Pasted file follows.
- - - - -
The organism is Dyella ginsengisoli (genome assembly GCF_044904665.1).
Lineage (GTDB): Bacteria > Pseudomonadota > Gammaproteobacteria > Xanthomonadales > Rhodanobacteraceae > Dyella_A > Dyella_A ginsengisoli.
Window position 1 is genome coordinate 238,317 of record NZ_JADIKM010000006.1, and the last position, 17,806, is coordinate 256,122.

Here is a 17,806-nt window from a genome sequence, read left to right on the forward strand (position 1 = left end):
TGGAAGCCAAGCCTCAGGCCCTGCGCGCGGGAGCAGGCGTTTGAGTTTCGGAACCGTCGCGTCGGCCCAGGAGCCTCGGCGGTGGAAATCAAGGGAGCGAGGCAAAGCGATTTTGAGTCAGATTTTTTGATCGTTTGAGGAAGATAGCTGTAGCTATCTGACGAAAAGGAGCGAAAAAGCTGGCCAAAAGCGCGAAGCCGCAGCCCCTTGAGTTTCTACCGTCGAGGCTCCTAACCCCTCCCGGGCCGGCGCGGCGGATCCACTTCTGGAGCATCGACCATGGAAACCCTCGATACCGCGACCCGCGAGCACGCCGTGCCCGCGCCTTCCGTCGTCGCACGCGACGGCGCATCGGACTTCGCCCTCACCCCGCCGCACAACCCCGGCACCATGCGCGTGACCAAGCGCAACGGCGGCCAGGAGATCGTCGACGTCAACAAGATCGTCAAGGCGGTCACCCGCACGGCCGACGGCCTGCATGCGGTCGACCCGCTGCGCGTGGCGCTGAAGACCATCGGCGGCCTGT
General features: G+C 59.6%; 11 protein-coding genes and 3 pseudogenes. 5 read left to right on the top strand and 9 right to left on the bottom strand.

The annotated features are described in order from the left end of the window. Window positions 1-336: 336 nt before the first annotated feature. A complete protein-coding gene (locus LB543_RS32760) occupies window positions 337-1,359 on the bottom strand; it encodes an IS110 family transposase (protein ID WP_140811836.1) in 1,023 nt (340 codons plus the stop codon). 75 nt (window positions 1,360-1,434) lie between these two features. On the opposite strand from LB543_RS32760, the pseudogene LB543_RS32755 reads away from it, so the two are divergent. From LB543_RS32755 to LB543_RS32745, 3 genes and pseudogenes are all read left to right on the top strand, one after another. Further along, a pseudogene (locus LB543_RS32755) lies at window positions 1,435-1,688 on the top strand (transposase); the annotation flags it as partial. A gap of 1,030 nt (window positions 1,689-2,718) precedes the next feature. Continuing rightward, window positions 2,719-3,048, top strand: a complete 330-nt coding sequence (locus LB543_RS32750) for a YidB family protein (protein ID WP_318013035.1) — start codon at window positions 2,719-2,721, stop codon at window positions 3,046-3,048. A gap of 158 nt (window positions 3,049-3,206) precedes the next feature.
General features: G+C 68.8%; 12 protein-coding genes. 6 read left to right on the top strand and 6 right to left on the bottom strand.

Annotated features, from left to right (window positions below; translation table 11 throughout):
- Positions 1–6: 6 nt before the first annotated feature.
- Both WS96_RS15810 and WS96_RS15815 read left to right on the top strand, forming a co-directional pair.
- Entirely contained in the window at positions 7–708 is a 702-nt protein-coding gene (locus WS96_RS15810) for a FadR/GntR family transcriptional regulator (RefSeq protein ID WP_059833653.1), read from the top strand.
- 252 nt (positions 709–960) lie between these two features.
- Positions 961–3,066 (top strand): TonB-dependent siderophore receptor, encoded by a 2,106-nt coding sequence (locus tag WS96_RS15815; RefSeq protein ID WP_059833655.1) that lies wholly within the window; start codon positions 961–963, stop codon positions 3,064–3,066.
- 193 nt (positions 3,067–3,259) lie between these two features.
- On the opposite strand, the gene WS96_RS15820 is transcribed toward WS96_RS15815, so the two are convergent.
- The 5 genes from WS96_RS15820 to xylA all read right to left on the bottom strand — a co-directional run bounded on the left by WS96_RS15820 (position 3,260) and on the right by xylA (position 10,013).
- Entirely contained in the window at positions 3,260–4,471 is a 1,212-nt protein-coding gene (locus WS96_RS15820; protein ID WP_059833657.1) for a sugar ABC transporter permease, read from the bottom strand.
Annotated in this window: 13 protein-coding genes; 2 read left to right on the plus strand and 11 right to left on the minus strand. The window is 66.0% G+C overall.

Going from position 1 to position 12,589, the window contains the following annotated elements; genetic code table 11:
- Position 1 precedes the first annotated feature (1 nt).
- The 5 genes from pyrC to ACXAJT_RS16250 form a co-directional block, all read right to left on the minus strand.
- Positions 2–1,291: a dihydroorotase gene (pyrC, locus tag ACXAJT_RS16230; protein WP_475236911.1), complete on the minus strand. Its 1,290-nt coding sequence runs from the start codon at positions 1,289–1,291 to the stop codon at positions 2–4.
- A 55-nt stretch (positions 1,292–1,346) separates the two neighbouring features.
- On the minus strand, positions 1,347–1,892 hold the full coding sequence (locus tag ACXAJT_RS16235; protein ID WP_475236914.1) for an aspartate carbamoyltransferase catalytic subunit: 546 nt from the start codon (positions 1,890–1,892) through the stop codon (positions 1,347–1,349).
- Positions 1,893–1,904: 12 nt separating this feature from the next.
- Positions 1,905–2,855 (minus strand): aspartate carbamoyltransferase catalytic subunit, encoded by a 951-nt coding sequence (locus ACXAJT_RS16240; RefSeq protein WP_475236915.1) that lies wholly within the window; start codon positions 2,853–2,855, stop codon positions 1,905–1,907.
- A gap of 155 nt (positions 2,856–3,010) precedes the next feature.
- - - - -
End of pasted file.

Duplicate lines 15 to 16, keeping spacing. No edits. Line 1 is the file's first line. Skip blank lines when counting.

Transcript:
- 193 nt (positions 3,067–3,259) lie between these two features.
- On the opposite strand, the gene WS96_RS15820 is transcribed toward WS96_RS15815, so the two are convergent.